Trendysomething in SoMo
In transitioning from college to the real world, one of the most jarring experiences is the realization that summer, spring and winter breaks are over. Really, the system makes very little sense: As if waking up at noon to go to a first class were too wearisome, the college student is granted almost half of the year off in order to reflect, regroup and reconnect with old friends. Meanwhile, the workday adult must submit to a few sick days a year in order to stay sane (classes at the Jung Center also help). This reality didn’t really kick in until my office holiday party, when somebody mentioned going to Marfa for Christmas.
“Oh my god oh my god I’ve been dying to see Marfa! I am soo going there for spring break this year.”
A silence fell over the table and everyone turned their eyes to me as if I were some naïve, indulgent twentysomething.
“Steven, spring break is over for you,” a kind coworker informed me.
Replying, “Whatever, I’ll just take a super long weekend,” might not have been the most professional response, but what can I say? I was in shock. No longer would I have March in Minorca, summers flitting between internships and cocktail cabanas or whiskey winters. I was even content not having one of those cushy “fall breaks,” but a lifetime on the clock? Give me a break.
I decided to take pleasure in spending the past few weeks at the office, focusing on the reasons why I do love working: Utilizing my skills, income and being next to a cupcake boutique, for example. However, I had to summon all my tenacity to not follow friends who happened to still be cashing in on college winter breaks. So for this past weekend – the last official weekend of what was once winter break – I decided to play along. The professional realm is all about conforming, so following the party seemed like the adult thing to do.
Sitting at my parents’ for dinner on Friday night, I suddenly had flashbacks to previous vacations due to the steady stream of texts:
“how are u still eating? ppl r already @ the toho”
“is that vodka I hid under ur bed still there?”
“can we go to the Flat? I still have a tab open there from the other night.”
“I invited a couple of friends to ur house but it’s gone viral. pick up mixers and Plan B for the morning.”
“no srsly I left that vodka under your bed.”
Arriving back home, I got naughty with nostalgia. Everything was already in place: Toxic diet fruit cocktail in my tumbler, keys in the freezer, somebody yelling down from an upstairs window for a friend to toss up a condom. Most people would probably pass out from the scene, but I couldn't help but sit back and enjoy the sight of my friends – until somebody shrieked, “We’re out of ice!” – and off we were to the usual lower Westheimer dives or some house party that we probably weren’t invited to.
I woke up early the next afternoon to a harsh headache that seemed to take the form of an irritating electronic tone. I summoned all of my energy to lift an eyelid, but my frame of vision was blocked by the stiletto boots still being worn by a local real estate mogul’s daughter snoring next to me. Turning to my side, I found the peacefully dreaming tambourine player from the previous night’s show at Mango’s. I peeled myself out of the bed to find that the ringing sound was in fact my cell phone’s ringtone, signaling a previously scheduled wake-up alarm. I glanced down at the screen: “baby shower, 2 p.m.”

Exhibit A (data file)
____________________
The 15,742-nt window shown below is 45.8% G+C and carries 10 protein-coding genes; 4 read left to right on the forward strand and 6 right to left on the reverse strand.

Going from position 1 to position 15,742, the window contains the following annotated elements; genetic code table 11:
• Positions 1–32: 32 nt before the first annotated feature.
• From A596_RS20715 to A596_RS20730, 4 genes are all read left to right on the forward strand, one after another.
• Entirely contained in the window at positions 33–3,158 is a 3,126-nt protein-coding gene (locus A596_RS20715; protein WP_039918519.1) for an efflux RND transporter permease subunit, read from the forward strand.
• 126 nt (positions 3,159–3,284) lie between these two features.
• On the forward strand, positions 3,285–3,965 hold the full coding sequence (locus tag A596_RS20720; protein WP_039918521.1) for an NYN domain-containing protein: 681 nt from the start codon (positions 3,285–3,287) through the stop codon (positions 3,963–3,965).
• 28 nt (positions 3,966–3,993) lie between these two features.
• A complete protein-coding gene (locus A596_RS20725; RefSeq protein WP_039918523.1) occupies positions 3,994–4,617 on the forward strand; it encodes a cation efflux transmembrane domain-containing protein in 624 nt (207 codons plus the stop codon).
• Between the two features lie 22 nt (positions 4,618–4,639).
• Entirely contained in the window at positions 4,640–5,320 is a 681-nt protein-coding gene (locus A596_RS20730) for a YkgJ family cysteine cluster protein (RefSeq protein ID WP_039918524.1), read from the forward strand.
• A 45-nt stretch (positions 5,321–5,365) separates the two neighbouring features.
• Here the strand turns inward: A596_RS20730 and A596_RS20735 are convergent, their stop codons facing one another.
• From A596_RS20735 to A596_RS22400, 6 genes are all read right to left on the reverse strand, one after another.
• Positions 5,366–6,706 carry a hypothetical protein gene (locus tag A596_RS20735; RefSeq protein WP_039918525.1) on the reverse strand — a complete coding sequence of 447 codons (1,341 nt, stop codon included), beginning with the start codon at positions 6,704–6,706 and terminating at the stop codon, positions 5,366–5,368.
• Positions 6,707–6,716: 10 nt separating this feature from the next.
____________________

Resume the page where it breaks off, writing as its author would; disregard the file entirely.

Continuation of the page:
Indeed, I had been invited to a friend’s baby shower, and although I had not completely coordinated my showers and shitshows, I had an honorable obligation. I dragged myself into a cold shower, and after a very painful attempt at shaving and an ironing mishap that left me with a very tan left foot, I made my way to shower the baby.
Now would probably be a good time to explain how I ended up going to a baby shower. This was to be a couples' shower, in which the prospective parents invited friends of both genders to celebrate the coming bundle of joy. Apparently we live in a blessedly progressive age in which men and women can share in baby bjorns, breast pumps and socializing before 10 p.m. I appreciate that alcohol has no place at a baby shower, but I knew that I would need some sort of device to make the event more my style.
I walked into the party room with a hastily wrapped baby name book and an extra strength bottle of Visine. Things quickly unraveled. When given the task of filling a pitcher of water, I was so lacking in coordination that the vessel fell out of my hands and onto the floor. Scrambling for a towel, I slipped on the puddle and landed on the floor, where I spent what felt like a solid three minutes giggling to myself. Properly saturated with Pellegrino, I resigned myself to sitting in a corner eating petite fours from Moller’s and making puns that I no longer remember. Nobody seemed to necessarily notice my compromised state, although reminders to keep my eyes open were quite helpful.
Some people live in the past, but after that weekend, I decided it was best to leave those lost brain cells in the dust and look forward. I realize that if I want to make something of myself, I have to stay focused and plan for the future. Because when you think about it, spring break is really only a few weeks away.